How new zoning rules could increase affordable housing in Darien

Photo of Brian Gioiele
Darien officials say changes to local zoning regulations will provide more flexibility to developers while potentially increasing the town's affordable housing stock.

Darien officials say changes to local zoning regulations will provide more flexibility to developers while potentially increasing the town’s affordable housing stock.

Susan Shultz

DARIEN — Changes in local zoning regulations will offer more flexibility to developers while potentially increasing affordable housing stock, town officials said.

The Planning and Zoning Commission amended three regulations — eliminating the minimum apartment size; amending inclusionary zoning rules to allow for a higher percentage of affordable housing units in certain developments; and lessening some multi-family housing parking requirements.

The moves came as the Desegregate CT group pushed for legislation to make construction of affordable housing easier statewide. Several legislative changes were approved and signed into law by Gov. Ned Lamont earlier this summer.

“Each one chips away at restrictions … creating more flexibility for builders,” Town Planner Jeremy Ginsberg said about the recent regulation amendments. “It means more units, and in the end, more affordable units.”

First Selectman Jayme Stevenson and other Darien officials had testified against the state’s new housing regulations, calling them a “one-size-fits-all” approach that would not work in town.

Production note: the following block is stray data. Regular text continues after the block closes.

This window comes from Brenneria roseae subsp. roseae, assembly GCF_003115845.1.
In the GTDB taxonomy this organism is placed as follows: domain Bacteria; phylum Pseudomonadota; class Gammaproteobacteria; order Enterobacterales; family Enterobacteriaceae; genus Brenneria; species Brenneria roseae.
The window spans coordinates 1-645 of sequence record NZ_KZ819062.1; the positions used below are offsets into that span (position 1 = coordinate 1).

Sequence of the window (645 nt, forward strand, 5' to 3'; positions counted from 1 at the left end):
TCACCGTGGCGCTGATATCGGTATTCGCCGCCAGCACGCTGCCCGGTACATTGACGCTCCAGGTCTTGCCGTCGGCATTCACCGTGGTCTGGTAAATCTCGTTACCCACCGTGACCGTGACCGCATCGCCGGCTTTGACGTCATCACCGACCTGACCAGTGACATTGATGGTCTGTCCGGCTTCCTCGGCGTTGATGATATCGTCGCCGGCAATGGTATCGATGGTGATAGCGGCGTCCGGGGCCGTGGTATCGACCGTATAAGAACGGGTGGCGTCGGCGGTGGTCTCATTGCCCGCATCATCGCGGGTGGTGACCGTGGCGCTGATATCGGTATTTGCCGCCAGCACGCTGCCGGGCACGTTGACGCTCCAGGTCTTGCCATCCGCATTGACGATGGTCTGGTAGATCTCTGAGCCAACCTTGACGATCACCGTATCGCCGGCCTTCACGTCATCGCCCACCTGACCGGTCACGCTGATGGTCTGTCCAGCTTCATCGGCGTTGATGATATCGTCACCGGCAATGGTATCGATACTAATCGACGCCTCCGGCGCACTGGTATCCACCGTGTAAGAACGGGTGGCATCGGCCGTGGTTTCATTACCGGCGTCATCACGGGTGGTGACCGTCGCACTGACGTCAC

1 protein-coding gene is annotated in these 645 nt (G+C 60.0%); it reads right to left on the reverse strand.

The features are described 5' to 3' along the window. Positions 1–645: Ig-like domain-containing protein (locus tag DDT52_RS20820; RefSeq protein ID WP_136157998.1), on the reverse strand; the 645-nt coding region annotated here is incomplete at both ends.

“I’m very pleased at the proactive approach taken by Darien’s Planning and Zoning Commission to making changes to Darien’s zoning regulations that will result in the development of additional housing opportunities that work best for our town,” Stevenson said.

The first Darien regulation change was the elimination of the minimum apartment size — the minimum had been 600 feet in certain zoning districts.

For inclusionary zoning, the new regulations call for developments with four or more additional multi-family units to designate at least 14 percent — a 2 percent increase from the previous rules — of the total number of units as affordable housing as defined by state statute.

Ginsberg said this affordable housing requirement can be handled by the developer providing below market rate affordable housing units on the property; providing below market rate affordable housing units on another site in the town; or paying a fee-in-lieu.

Households earning 80 percent or less than the state median income would be eligible for the affordable units.

For parking, the commission amended the regulations to one parking space for studios; 1.5 parking spaces for one bedrooms; two spaces for two bedrooms; while maintaining 2.5 spaces for three-or-more bedroom units. The previous parking regulations for multi-family housing varied by district in town.

Ginsberg said the town’s parking regulations do not match the recently approved state legislation, but the law allows a Planning and Zoning Commission to opt-out of that new standard if the commission and legislative body vote to do so by a two-thirds majority. In Darien’s case, the Representative Town Meeting would be the legislative body involved.

“The commission acknowledges its intention to opt-out of the parking standards,” Ginsberg said, adding the opt-out process will begin soon.

brian.gioiele@hearstmediact.com